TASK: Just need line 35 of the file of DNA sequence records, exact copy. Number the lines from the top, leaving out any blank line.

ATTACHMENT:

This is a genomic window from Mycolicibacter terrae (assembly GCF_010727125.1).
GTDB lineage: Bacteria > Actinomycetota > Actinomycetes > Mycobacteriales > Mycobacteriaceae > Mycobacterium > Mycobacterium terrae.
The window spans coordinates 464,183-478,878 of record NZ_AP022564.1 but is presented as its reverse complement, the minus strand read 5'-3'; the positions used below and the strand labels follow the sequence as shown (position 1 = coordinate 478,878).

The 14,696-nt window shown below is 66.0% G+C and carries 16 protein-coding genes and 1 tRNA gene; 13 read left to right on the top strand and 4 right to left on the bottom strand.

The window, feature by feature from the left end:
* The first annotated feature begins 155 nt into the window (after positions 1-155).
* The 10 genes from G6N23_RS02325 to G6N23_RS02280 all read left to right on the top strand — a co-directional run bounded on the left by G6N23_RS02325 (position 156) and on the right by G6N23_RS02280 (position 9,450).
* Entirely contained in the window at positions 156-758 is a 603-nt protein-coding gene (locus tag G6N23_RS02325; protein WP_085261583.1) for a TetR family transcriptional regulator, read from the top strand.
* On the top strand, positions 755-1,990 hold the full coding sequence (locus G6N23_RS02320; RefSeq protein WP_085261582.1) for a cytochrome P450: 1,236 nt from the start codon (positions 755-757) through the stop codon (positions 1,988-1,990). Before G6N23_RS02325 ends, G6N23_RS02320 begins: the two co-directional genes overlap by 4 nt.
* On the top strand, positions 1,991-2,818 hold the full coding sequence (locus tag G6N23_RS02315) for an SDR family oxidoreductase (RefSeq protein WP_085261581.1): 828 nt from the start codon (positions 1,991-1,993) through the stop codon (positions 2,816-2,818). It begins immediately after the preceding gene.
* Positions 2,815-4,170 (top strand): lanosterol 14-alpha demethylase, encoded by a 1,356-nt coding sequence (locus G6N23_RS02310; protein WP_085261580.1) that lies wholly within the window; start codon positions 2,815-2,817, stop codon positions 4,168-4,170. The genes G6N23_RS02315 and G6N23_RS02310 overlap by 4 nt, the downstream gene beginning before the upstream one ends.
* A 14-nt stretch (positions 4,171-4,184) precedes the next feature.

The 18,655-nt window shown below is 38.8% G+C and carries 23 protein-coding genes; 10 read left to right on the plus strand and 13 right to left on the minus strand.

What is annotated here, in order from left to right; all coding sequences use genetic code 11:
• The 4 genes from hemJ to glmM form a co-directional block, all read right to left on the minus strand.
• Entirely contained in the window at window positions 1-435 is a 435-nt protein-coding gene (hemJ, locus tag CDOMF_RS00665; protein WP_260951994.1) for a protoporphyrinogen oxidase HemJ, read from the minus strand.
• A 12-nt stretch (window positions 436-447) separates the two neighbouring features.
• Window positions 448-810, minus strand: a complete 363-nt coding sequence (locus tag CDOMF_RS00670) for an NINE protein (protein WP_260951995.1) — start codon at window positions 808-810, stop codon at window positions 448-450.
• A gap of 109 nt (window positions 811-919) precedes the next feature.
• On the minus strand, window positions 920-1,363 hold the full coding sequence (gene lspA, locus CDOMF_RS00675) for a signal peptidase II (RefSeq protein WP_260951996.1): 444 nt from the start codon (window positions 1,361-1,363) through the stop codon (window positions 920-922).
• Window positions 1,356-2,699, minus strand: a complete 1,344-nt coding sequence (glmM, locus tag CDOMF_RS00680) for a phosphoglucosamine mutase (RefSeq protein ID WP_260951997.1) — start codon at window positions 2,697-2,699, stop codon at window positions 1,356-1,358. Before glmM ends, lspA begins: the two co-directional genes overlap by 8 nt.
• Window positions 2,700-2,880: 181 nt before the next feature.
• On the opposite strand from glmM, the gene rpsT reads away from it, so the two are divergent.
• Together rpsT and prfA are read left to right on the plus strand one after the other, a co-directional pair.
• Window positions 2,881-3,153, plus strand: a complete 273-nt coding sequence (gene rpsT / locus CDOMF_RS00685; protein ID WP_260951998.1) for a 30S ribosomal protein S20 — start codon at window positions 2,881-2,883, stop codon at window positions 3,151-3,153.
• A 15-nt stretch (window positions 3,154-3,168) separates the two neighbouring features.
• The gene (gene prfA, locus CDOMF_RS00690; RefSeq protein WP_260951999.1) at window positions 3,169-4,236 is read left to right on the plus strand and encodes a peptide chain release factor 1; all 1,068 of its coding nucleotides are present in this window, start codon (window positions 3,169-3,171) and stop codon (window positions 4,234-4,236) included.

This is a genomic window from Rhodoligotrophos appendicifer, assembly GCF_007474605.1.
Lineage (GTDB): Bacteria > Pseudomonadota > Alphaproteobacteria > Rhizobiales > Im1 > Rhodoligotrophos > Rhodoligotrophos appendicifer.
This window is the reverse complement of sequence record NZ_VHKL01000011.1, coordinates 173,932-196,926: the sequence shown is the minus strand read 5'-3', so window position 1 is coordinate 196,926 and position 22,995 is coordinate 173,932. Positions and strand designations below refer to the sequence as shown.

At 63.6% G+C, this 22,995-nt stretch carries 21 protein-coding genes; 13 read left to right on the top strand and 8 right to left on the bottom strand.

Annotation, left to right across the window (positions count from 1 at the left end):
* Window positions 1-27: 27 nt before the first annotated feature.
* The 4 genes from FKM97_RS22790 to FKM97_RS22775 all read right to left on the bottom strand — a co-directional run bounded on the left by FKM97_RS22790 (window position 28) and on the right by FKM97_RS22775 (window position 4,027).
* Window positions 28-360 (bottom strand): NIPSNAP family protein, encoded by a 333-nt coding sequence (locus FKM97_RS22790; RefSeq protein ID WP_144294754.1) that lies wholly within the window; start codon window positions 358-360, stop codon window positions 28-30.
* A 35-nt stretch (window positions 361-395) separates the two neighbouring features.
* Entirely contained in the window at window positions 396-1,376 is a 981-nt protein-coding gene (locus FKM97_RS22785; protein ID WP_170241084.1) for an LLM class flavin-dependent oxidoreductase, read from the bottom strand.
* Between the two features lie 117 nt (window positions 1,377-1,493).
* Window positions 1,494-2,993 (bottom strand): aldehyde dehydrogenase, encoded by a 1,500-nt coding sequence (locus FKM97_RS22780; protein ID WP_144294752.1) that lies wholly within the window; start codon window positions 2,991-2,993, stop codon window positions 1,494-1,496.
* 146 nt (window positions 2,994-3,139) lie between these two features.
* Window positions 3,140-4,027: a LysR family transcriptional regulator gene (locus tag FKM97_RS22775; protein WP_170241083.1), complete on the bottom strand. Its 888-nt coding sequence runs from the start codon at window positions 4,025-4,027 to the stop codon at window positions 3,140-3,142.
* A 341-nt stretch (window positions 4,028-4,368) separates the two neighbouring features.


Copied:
* Window positions 28-360 (bottom strand): NIPSNAP family protein, encoded by a 333-nt coding sequence (locus FKM97_RS22790; RefSeq protein ID WP_144294754.1) that lies wholly within the window; start codon window positions 358-360, stop codon window positions 28-30.